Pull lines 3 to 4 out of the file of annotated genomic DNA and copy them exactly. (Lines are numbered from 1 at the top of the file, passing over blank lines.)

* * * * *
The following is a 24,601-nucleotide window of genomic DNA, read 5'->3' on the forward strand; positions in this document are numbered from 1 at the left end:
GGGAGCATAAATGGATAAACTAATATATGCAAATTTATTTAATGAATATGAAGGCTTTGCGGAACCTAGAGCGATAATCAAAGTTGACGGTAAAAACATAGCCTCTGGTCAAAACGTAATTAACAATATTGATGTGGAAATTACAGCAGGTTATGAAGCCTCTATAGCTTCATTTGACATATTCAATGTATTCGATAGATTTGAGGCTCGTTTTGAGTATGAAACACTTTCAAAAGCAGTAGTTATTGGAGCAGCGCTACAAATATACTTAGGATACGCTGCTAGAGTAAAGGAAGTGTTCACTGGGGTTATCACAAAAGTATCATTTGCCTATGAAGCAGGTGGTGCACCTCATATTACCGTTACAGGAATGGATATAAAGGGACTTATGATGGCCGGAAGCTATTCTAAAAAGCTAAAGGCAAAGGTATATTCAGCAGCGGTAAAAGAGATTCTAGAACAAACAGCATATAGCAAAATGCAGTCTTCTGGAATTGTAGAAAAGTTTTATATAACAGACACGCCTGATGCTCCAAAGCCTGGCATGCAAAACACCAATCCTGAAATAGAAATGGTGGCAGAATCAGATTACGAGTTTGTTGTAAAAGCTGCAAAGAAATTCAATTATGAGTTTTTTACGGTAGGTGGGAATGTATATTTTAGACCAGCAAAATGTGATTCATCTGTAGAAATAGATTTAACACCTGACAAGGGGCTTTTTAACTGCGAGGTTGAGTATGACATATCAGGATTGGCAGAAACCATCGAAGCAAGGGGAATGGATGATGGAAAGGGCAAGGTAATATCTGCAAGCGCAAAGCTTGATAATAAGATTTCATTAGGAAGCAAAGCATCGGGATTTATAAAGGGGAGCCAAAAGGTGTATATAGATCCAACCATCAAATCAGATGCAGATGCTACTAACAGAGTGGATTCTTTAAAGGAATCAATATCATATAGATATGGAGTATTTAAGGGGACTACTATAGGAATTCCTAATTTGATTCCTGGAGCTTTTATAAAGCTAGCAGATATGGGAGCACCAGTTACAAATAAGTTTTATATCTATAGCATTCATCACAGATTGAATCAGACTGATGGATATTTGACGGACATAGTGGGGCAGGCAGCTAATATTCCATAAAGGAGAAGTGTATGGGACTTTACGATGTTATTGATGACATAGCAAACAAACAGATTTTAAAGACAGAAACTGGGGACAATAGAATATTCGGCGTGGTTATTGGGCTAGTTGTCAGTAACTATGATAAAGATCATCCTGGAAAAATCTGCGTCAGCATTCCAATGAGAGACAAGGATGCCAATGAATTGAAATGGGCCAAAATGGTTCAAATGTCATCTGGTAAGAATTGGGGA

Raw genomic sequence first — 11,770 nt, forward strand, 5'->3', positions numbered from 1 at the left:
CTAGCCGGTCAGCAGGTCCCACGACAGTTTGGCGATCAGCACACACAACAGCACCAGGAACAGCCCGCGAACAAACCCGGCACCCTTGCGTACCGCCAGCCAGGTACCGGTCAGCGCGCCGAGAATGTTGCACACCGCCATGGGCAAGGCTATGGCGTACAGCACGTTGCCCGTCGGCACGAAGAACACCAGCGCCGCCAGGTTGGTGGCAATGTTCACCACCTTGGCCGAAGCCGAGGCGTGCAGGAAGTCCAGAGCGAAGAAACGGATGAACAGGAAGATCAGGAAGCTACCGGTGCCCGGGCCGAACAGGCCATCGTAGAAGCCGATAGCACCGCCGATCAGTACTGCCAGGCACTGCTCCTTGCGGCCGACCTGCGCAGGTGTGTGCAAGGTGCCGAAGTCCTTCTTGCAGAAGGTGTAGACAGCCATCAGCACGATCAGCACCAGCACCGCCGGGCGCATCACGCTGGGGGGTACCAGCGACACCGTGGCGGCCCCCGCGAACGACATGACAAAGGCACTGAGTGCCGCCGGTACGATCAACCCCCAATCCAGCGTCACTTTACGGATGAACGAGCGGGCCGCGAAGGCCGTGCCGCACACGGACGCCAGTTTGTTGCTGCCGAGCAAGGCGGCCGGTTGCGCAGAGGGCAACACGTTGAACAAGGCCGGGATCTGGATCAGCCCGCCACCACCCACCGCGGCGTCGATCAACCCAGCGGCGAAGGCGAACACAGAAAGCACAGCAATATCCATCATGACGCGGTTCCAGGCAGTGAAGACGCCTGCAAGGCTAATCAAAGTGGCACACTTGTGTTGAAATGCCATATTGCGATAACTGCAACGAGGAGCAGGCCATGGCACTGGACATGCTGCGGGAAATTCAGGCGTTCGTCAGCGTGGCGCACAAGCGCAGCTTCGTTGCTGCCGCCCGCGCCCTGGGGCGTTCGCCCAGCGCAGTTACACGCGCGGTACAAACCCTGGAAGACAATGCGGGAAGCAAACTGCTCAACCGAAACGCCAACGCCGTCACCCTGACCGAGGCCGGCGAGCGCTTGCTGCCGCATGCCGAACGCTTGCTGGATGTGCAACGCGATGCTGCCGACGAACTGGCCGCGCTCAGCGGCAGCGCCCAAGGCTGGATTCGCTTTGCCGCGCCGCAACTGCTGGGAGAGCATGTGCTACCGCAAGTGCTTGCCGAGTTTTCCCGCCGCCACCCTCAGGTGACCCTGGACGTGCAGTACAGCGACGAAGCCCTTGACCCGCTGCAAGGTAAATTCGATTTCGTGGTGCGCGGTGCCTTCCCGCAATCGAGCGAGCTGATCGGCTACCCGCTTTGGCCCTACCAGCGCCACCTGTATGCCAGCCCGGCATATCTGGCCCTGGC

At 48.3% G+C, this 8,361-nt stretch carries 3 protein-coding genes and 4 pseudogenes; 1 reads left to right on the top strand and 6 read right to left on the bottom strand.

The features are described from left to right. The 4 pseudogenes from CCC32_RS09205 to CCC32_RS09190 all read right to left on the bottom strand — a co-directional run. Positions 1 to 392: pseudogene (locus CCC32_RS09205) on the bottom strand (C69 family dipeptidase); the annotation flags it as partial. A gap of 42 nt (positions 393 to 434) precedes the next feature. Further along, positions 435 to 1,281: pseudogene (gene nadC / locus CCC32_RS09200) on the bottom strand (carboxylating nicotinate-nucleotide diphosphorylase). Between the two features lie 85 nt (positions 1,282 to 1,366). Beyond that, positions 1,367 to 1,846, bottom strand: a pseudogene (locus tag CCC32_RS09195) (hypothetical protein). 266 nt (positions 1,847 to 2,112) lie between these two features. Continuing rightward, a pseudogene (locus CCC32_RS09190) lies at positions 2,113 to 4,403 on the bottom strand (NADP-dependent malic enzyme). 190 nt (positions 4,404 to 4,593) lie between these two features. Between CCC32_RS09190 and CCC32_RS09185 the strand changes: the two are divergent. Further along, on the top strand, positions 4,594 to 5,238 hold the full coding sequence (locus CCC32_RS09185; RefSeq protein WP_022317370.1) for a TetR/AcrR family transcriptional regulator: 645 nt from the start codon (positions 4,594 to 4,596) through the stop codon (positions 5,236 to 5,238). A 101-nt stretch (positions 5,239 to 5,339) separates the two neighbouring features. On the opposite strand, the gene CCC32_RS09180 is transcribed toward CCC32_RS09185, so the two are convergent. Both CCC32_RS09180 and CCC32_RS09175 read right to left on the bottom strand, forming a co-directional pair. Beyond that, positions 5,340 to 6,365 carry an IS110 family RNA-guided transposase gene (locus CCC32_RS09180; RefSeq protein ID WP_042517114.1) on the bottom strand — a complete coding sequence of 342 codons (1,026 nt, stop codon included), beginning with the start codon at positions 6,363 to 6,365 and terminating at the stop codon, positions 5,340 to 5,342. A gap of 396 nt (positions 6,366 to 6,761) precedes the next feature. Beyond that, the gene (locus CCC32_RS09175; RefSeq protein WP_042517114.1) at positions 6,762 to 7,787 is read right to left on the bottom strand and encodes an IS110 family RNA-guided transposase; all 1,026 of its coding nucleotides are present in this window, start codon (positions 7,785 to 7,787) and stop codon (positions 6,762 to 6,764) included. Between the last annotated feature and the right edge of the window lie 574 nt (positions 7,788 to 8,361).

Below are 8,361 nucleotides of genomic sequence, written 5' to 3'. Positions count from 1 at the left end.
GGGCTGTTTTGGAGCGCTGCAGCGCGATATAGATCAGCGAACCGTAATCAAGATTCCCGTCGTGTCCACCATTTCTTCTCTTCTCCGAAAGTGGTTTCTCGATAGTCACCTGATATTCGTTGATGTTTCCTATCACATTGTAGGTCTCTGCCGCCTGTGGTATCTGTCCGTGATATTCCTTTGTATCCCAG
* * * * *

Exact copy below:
Raw genomic sequence first — 11,770 nt, forward strand, 5'->3', positions numbered from 1 at the left:
CTAGCCGGTCAGCAGGTCCCACGACAGTTTGGCGATCAGCACACACAACAGCACCAGGAACAGCCCGCGAACAAACCCGGCACCCTTGCGTACCGCCAGCCAGGTACCGGTCAGCGCGCCGAGAATGTTGCACACCGCCATGGGCAAGGCTATGGCGTACAGCACGTTGCCCGTCGGCACGAAGAACACCAGCGCCGCCAGGTTGGTGGCAATGTTCACCACCTTGGCCGAAGCCGAGGCGTGCAGGAAGTCCAGAGCGAAGAAACGGATGAACAGGAAGATCAGGAAGCTACCGGTGCCCGGGCCGAACAGGCCATCGTAGAAGCCGATAGCACCGCCGATCAGTACTGCCAGGCACTGCTCCTTGCGGCCGACCTGCGCAGGTGTGTGCAAGGTGCCGAAGTCCTTCTTGCAGAAGGTGTAGACAGCCATCAGCACGATCAGCACCAGCACCGCCGGGCGCATCACGCTGGGGGGTACCAGCGACACCGTGGCGGCCCCCGCGAACGACATGACAAAGGCACTGAGTGCCGCCGGTACGATCAACCCCCAATCCAGCGTCACTTTACGGATGAACGAGCGGGCCGCGAAGGCCGTGCCGCACACGGACGCCAGTTTGTTGCTGCCGAGCAAGGCGGCCGGTTGCGCAGAGGGCAACACGTTGAACAAGGCCGGGATCTGGATCAGCCCGCCACCACCCACCGCGGCGTCGATCAACCCAGCGGCGAAGGCGAACACAGAAAGCACAGCAATATCCATCATGACGCGGTTCCAGGCAGTGAAGACGCCTGCAAGGCTAATCAAAGTGGCACACTTGTGTTGAAATGCCATATTGCGATAACTGCAACGAGGAGCAGGCCATGGCACTGGACATGCTGCGGGAAATTCAGGCGTTCGTCAGCGTGGCGCACAAGCGCAGCTTCGTTGCTGCCGCCCGCGCCCTGGGGCGTTCGCCCAGCGCAGTTACACGCGCGGTACAAACCCTGGAAGACAATGCGGGAAGCAAACTGCTCAACCGAAACGCCAACGCCGTCACCCTGACCGAGGCCGGCGAGCGCTTGCTGCCGCATGCCGAACGCTTGCTGGATGTGCAACGCGATGCTGCCGACGAACTGGCCGCGCTCAGCGGCAGCGCCCAAGGCTGGATTCGCTTTGCCGCGCCGCAACTGCTGGGAGAGCATGTGCTACCGCAAGTGCTTGCCGAGTTTTCCCGCCGCCACCCTCAGGTGACCCTGGACGTGCAGTACAGCGACGAAGCCCTTGACCCGCTGCAAGGTAAATTCGATTTCGTGGTGCGCGGTGCCTTCCCGCAATCGAGCGAGCTGATCGGCTACCCGCTTTGGCCCTACCAGCGCCACCTGTATGCCAGCCCGGCATATCTGGCCCTGGC